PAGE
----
With Love from Pakistan

There has been no mass appeal to help the Baloch in their time of need. Can we write it off as donor fatigue?

Kamal Siddiqi October 06, 2013
The writer is Editor of The Express Tribune

When people arrive from other parts of the country, locals refer to them as “guests from Pakistan.” They look at them with disdain, say journalists who have visited these areas. There is anger, grief, frustration and helplessness amongst the earthquake-affected people of Awaran and its environs. It has been almost two weeks since the devastating earthquake struck this areas killing hundreds but most of those affected continue to live under the open skies. We have done little to help.

Even before the earthquake, things were bad. Visitors from out of Balochistan are struck by the dismal living conditions in these remote areas of the province. This is where the state has failed the people of Balochistan. There is no running water, power, sewage, health facilities or schools. People are left to fend on their own.

But this has not moved the government or the politicians. As thousands of people fight to rebuild their lives, lawmakers of the province squabble over how much they want to be compensated monetarily to be part of a provincial government that still has not been formed.

In Balochistan, there is a chief minister and no cabinet. Possibly this is still a better arrangement. In the past, ministers have siphoned away billions of rupees meant for development schemes and improving social indicators of the province. There has been no accountability. The provincial government has been unable to come to the aid of the people of the affected areas, leaving the army to shoulder the burden.

But even more tragic is the response of the people of Pakistan and civil society. There has been no mass appeal to help the Baloch in their time of need. If compared to instances in the past, we have done more for the people of Bosnia and other far away places, let alone the earthquake in Kashmir and the northern parts of the country. Can we simply write it off as donor fatigue?

Why should we make an international appeal for help when our own are not willing to come to the aid of their fellow Pakistanis. The bad news does not end there. The few organizations that have taken convoys have been stopped by the FC on grounds of security risk.

The role of the FC in Balochistan needs to be examined and discussed. What is the logic of stationing forces comprising people of one ethnic group in a province that has a history of animosity between this group and the Baloch? The Baloch say that they would rather not accept help than to accept it from the FC. It is thanks to the efforts of the military assistance that has come through.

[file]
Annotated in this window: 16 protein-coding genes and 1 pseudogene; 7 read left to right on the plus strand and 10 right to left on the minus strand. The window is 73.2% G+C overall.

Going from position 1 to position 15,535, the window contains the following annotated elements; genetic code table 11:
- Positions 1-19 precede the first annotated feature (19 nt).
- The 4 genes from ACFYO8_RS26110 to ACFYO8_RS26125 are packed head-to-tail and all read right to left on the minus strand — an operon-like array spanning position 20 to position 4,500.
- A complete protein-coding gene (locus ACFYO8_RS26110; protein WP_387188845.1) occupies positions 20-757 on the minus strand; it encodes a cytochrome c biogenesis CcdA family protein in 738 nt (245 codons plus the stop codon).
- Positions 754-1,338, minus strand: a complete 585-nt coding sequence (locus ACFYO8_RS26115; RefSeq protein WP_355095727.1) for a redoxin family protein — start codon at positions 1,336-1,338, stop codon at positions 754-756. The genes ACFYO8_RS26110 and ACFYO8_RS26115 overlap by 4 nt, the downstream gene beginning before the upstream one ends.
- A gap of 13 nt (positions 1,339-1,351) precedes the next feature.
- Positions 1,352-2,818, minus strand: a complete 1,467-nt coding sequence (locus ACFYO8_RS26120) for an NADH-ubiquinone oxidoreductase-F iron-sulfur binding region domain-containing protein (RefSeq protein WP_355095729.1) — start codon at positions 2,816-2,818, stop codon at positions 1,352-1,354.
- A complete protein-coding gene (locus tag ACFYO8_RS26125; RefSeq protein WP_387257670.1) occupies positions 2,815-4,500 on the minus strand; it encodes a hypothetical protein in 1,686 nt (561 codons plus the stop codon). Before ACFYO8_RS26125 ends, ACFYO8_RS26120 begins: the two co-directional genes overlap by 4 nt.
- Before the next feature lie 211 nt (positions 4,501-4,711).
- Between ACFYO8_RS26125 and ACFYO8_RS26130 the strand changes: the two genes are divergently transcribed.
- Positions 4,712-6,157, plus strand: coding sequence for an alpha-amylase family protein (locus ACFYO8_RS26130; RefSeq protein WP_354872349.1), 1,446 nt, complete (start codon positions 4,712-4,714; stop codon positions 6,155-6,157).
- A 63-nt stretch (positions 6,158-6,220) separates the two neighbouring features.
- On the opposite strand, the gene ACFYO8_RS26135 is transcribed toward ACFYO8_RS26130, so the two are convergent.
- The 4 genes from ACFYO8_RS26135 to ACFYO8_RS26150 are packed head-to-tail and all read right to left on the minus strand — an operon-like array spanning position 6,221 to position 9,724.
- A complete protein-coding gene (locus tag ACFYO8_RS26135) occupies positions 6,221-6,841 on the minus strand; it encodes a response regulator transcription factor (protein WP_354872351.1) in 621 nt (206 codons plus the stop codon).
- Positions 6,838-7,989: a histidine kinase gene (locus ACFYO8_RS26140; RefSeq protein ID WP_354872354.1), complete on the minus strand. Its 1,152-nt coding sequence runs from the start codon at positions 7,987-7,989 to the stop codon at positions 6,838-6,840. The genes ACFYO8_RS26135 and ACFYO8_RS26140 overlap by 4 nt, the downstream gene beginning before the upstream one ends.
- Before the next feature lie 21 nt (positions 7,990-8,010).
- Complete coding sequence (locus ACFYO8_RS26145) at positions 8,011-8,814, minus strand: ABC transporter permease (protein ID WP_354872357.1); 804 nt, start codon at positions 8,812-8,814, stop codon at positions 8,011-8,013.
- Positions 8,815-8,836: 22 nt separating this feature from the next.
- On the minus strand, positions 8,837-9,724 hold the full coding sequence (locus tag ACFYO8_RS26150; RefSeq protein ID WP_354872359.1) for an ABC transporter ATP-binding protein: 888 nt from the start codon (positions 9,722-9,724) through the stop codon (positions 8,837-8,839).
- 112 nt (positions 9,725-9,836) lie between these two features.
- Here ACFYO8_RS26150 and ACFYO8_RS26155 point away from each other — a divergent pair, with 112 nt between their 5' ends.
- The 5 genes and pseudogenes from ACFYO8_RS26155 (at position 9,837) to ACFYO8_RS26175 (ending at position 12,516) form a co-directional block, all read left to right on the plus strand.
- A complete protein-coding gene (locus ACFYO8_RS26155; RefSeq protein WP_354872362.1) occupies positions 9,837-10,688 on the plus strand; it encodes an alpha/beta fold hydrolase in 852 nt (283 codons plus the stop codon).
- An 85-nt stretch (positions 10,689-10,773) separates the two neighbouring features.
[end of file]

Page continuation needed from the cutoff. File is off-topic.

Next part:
The sub-human conditions in which the Baloch live in rural areas is nothing new. They can be compared to those who fled from rural areas of Sindh after the floods there. Most of the flood refugees never went back and many drive Qinqi rickshaws in Karachi and Hyderabad, much happier now with their economic independence. But how long can the bigger cities bear this burden. Disaster has become a business. Despite the setting up of the grandly named NDMA, the authority is almost never ready when nature strikes. In the case of Balochistan we are told that NDMA did not even have a functional office in the province. In contrast, private entrepreneurs sprung up in many cities all over Pakistan with their tents and their collection boxes to collect aid on behalf of the victims. Much of this never gets to the people it is intended for.

To help the Baloch in their time of need would have helped improve things in this strife-ridden province politically. But this has not happened. Militants now have the upper hand as help has not arrived. The only ones who managed to come to the rescue of the people, and that too intermittently, were our religious outfits.

Whatever happened to the Aghaz-e-Huqooq Balochistan package? Yes, jobs were advertised but in most instances not followed up. Many were given false promises. This has only added fuel to the fire.

It is not just the army that needs to help Balochistan. There must be more public involvement. There must be pressure to open the roads so that people who need help get it. And to show that the rest of Pakistan cares. And this should happen soon.

Published in The Express Tribune, October 7th, 2013.

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Tribune Reader | 8 years ago | Reply

Oh look another self hating Pakistani.

Abbas | 8 years ago | Reply

The news that militants attacked NGOs is purely a rumour. infact I've personally heard from NGOs personnel that they were welcomed and treated well by locals and they didn't find any Baloch militant but Military I.e. FC and almost 6 checkpost in 40 kilometers. Volunteers with trucks loaded were stopped by FC and were asked to submit the goods and medicines to FC camp and locals have clearly rejected any kind of help from FC or army as they say that the mutilated bodies of their loved ones cannot allow us to take their help no matter how bad our situation gets.

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